“Having said that, S$1.2 million cost savings per year is still good, and a recurrent cost saving,” she said.
Speaking from the viewpoint of a financial institution, Mikkel Larsen, managing director and chief sustainability officer of Singapore’s DBS Bank, said that a green bond demonstrates commitment to sustainability. “It’s saying that by issuing this green bond, I commit to reporting on my green initiatives and assets,” he elaborated.
But the main reason for the biggest bank in Southeast Asia to get into green bonds—which it did in 2017—was to create new liquidity and reach new investors, he said. “The idea here is that by issuing a green bond, we would have an opportunity to speak to an investor group that would otherwise not even know about DBS. That, for us, was the primary reason.”
The perfect green bond asset
Buildings that are energy efficient and have a smaller impact on the environment, known as green buildings, are the perfect asset for green bonds, it was said on the panel.
“Green buildings have key attributes you’d want in a green asset: a single asset big enough to be financed without a pool of assets; and the green merits can be easily evaluated and certified,” said DBS’ Larsen.
But he cautioned against the dangers of greenwashing around green bonds and the misperception that these instruments should be used to fund something new. He said even if an existing green building had successfully taken out a loan for upgrading, it was “normal and acceptable” to refinance the first loan.
“This has led some people to feel that [green bonds] are greenwash,” Larsen added.
Looking ahead, DBS is considering green bond options for the retail market, which tend to be smaller in amount and open to non-professional investors. “All our focus today as bankers has been on institutional investors, [but] one thing we’re thinking about and beginning to see more of is products that allow retail investors to invest.”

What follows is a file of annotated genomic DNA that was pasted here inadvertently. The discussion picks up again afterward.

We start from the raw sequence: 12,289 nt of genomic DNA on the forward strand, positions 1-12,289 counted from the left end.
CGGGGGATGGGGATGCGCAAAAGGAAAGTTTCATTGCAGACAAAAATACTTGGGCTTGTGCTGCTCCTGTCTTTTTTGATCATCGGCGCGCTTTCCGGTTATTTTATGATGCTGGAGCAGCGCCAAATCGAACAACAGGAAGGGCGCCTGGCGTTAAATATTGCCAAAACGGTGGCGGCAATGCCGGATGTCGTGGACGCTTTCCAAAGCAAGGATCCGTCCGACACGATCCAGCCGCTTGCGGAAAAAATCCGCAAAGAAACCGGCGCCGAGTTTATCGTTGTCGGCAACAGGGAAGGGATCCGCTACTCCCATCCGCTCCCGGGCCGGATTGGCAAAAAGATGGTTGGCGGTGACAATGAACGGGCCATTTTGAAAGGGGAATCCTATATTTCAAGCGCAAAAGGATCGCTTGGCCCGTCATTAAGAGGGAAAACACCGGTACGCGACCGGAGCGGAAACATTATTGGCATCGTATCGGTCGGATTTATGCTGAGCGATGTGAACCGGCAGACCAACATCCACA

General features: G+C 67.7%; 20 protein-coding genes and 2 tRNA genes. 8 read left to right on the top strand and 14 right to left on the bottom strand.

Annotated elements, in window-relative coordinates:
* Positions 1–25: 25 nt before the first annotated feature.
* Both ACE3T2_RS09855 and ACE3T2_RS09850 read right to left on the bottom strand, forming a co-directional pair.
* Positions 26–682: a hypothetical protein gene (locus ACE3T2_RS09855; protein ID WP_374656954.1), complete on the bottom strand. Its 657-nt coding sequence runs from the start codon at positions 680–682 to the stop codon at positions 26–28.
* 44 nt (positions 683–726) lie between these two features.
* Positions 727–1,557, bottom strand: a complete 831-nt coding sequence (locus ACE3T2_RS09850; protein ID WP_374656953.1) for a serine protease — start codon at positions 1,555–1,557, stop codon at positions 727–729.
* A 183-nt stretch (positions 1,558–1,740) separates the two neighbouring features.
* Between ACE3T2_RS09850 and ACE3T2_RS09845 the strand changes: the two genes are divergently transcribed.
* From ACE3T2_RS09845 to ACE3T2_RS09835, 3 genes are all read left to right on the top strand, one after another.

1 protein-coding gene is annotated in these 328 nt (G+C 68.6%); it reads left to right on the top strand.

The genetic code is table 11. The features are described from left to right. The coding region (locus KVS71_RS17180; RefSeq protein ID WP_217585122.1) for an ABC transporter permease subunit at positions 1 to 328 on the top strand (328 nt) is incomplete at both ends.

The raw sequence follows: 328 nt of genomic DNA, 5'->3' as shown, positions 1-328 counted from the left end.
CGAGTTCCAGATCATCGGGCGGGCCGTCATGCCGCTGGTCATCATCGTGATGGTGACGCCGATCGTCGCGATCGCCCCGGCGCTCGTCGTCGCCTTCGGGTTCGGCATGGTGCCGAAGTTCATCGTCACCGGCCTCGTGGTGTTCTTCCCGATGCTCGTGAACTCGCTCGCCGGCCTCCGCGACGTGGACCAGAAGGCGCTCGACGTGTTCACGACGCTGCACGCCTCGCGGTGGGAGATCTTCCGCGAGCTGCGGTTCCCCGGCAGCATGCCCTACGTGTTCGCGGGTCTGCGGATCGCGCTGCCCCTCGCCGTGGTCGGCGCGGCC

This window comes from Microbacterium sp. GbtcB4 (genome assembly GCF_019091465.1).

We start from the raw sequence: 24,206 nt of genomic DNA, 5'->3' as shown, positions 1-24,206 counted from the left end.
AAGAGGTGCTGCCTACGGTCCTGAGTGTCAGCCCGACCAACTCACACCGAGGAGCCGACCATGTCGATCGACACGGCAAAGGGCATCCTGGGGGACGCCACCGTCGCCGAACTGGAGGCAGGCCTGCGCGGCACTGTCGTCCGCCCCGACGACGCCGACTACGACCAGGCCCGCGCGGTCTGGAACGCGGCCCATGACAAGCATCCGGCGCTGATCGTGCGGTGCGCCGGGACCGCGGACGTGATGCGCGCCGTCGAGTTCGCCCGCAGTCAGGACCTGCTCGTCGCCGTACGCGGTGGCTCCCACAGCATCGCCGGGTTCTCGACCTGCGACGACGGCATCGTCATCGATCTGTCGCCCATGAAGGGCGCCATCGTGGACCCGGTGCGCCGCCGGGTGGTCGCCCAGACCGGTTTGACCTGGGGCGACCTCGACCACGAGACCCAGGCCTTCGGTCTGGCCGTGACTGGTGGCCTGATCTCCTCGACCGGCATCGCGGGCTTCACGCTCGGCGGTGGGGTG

This remains an unexplored segment of the green bond market, which is unsurprising given that bonds for environmentally-friendly projects remain smaller than 1 per cent of all issued bonds.
Speaking to Eco-Business on the sidelines of IGBC, An said more banks should consider targeting green bonds at retail investors. She remarked that banks were increasingly open to issuing bonds in local currencies rather than US dollars, and issuing bonds for smaller amounts.
“At a conference I was at recently, some small-to-medium enterprises said, ‘I’m a small business and I only need US$2 million and cannot meet the minimum bond amount, so how can I possibly issue a green bond?’” she recalled.
Retrofitting a single building—in line with Singapore’s target to green 80 per cent of its building stock by 2030—may not cost millions of dollars, but it’s not easy to pay cash, An added.
“So if I were a bank, I’d definitely look at retail green bonds. Even US$5 million or US$10 million is still business, and the interest is high,” she said.